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Limitations of using surrogates for behaviour classification of accelerometer data: refining methods using random forest models in Caprids

Eleanor R. Dickinson Orcid Logo, Joshua P. Twining, Rory Wilson Orcid Logo, Philip A. Stephens, Jennie Westander, Nikki Marks, David M. Scantlebury

Movement Ecology, Volume: 9, Issue: 1

Swansea University Author: Rory Wilson Orcid Logo

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Abstract

Animal-attached devices can be used on cryptic species to measure their movement and behaviour, enabling unprecedented insights into fundamental aspects of animal ecology and behaviour. However, direct observations of subjects are often still necessary to translate biologging data accurately into me...

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Published in: Movement Ecology
ISSN: 2051-3933
Published: Springer Science and Business Media LLC 2021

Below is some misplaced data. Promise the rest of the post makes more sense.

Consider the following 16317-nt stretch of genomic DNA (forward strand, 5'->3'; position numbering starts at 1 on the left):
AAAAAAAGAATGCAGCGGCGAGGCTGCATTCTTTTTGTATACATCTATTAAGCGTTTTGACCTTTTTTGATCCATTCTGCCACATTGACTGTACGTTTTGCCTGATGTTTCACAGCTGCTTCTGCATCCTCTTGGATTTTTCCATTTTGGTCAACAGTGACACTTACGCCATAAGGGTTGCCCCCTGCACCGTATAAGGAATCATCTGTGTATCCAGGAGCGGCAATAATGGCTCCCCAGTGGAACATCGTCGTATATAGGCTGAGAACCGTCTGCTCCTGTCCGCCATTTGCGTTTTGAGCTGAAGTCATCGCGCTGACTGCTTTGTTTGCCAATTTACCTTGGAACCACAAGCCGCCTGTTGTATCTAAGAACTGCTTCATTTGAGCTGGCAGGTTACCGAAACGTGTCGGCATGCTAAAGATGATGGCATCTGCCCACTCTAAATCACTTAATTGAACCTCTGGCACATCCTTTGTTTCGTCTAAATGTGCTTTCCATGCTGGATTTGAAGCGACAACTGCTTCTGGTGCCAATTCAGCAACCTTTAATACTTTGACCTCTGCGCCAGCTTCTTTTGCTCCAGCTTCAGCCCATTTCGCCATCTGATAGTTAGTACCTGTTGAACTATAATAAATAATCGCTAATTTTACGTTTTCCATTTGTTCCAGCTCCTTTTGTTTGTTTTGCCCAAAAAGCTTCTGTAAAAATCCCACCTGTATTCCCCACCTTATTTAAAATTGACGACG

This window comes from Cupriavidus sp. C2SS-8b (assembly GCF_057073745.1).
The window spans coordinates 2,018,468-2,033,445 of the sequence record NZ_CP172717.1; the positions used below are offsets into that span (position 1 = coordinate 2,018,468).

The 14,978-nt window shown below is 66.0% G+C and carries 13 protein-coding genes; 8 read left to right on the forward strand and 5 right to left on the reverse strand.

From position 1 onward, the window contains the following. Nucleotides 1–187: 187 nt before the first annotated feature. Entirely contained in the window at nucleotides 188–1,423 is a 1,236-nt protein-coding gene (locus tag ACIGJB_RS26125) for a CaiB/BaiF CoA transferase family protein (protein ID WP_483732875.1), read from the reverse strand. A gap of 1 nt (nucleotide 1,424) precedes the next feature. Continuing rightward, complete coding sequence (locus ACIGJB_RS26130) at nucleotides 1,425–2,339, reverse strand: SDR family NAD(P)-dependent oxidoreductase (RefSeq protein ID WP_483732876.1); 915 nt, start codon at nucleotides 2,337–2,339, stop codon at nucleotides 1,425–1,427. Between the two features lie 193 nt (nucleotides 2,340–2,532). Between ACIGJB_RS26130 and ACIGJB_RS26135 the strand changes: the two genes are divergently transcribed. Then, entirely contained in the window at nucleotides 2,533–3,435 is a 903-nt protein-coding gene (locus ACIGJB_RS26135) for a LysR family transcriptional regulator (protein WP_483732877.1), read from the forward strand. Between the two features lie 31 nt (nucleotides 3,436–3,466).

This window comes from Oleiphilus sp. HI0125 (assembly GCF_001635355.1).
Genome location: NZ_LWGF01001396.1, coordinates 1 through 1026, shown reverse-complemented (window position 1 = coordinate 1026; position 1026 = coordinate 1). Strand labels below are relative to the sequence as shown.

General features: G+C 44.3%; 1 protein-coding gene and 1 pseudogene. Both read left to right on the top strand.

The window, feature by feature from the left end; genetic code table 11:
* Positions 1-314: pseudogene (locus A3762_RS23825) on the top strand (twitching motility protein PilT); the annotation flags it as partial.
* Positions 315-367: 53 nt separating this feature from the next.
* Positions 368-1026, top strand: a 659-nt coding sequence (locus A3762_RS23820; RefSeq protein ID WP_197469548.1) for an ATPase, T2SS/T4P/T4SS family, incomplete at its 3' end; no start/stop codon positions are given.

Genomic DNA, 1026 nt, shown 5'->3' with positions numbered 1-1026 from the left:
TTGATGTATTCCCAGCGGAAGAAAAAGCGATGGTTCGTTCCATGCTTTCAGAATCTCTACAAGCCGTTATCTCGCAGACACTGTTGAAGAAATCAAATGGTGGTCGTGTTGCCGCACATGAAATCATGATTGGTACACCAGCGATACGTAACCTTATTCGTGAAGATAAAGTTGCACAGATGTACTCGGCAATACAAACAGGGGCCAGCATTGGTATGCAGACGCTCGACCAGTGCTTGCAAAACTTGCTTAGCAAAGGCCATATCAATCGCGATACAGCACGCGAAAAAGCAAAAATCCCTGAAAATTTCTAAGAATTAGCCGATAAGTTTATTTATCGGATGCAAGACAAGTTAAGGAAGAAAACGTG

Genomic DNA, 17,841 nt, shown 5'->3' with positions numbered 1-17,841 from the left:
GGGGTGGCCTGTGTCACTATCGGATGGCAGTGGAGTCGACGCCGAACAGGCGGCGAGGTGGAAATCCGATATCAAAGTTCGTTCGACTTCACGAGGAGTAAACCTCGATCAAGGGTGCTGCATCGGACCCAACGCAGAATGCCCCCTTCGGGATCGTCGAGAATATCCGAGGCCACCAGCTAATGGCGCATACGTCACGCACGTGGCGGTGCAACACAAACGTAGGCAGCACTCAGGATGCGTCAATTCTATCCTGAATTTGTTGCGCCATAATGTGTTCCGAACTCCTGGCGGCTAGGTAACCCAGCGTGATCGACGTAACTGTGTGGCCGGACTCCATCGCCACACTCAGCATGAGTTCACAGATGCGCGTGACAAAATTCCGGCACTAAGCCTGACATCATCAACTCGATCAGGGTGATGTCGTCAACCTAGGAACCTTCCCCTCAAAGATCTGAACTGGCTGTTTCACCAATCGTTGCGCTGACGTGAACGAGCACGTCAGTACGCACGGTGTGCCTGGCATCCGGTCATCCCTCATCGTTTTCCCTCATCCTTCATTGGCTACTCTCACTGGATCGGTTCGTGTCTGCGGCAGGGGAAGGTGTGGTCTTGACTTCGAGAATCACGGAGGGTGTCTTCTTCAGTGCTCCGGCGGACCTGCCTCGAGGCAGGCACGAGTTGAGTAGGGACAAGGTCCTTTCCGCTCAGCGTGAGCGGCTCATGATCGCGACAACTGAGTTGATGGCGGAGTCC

Online Access: Check full text

URI: https://cronfa.swan.ac.uk/Record/cronfa57185
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Abstract: Animal-attached devices can be used on cryptic species to measure their movement and behaviour, enabling unprecedented insights into fundamental aspects of animal ecology and behaviour. However, direct observations of subjects are often still necessary to translate biologging data accurately into meaningful behaviours. As many elusive species cannot easily be observed in the wild, captive or domestic surrogates are typically used to calibrate data from devices. However, the utility of this approach remains equivocal.
Keywords: Tri-axial accelerometry, Tri-axial magnetometry, Behaviour identification, Biologging, Alpine ibex, Pygmy goat, Terrain slope
College: College of Science
Issue: 1